Obeying The Law

*This is what I've learned on the legalities of taking photographs lately; in-between hours of internet research, which included a review of the AZ Revised State Statutes, a review of Arizona case law, a call to the Arizona ACLU, and followup conversation with an attorney. Everything was free, except the attorney!

*When in public spaces where you are lawfully present you have the right to photograph anything  that is in plain view. That includes pictures of federal buildings, transportation facilities, and police.  Such photography is a form of public oversight over the government and is important in a free society. 

*Under federal law, you can take photos only if the owner doesn't post restrictions. This includes restaurants, cafes and most businesses, including "businesses" technically belonging to society, like a city museum, a court house or a library. Look for signs or ask someone in charge. Locations like airports and train stations often have restrictions too, for security reasons. 


*When you are on private property, the property owner may set rules about the taking of photo graphs. If you disobey the property owner's rules, they can order you off their property (and have you  arrested for trespassing if you do not comply).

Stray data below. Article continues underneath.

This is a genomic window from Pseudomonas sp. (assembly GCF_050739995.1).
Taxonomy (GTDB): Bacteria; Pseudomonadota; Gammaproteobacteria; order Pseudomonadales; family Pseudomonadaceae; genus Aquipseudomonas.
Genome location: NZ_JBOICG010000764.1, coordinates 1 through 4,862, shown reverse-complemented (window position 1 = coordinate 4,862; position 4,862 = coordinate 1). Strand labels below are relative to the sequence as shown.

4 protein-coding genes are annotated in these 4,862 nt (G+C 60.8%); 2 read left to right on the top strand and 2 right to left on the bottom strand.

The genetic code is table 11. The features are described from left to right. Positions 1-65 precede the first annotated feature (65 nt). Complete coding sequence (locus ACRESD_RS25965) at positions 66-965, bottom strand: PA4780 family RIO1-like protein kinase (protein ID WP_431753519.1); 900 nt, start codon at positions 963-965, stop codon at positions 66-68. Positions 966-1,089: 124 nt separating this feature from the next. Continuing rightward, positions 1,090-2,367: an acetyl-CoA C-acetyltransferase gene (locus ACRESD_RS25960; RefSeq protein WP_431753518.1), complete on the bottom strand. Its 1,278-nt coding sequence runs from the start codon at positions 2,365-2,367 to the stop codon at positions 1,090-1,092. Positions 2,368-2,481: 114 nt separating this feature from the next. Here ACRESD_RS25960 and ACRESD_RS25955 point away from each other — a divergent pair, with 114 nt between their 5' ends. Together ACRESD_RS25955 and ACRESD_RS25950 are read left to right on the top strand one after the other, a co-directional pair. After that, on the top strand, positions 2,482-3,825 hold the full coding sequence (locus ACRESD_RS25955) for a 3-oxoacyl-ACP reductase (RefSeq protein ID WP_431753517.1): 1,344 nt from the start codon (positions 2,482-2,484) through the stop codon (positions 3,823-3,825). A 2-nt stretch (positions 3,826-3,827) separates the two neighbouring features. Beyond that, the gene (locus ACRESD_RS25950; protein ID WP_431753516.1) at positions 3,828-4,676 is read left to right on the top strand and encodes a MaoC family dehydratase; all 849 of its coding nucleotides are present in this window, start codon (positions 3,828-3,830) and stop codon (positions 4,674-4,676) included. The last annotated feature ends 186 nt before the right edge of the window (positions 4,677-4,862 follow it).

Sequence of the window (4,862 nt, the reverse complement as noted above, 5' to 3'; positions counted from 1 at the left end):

*Police officers may not generally confiscate or demand to view your photographs or video without  a warrant. If you are arrested, the contents of your phone may be scrutinized by the police, although  their constitutional power to do so remains unsettled. In addition, it is possible that courts may approve  the seizure of a camera in some circumstances if police have a reasonable, good-faith belief that it  contains evidence of a crime by someone other than the police themselves (it is unsettled whether they still need a warrant to view them). 


*Police may not delete your photographs or video under any circumstances.  

*Police officers may legitimately order citizens to cease activities that are truly interfering with  legitimate law enforcement operations. Professional officers, however, realize that such operations  are subject to public scrutiny, including by citizens photographing them.  

*Note that the right to photograph does not give you a right to break any other laws. For example,  if you are trespassing to take photographs, you may still be charged with trespass.

Now this is the condensed version, short and sweet........Paul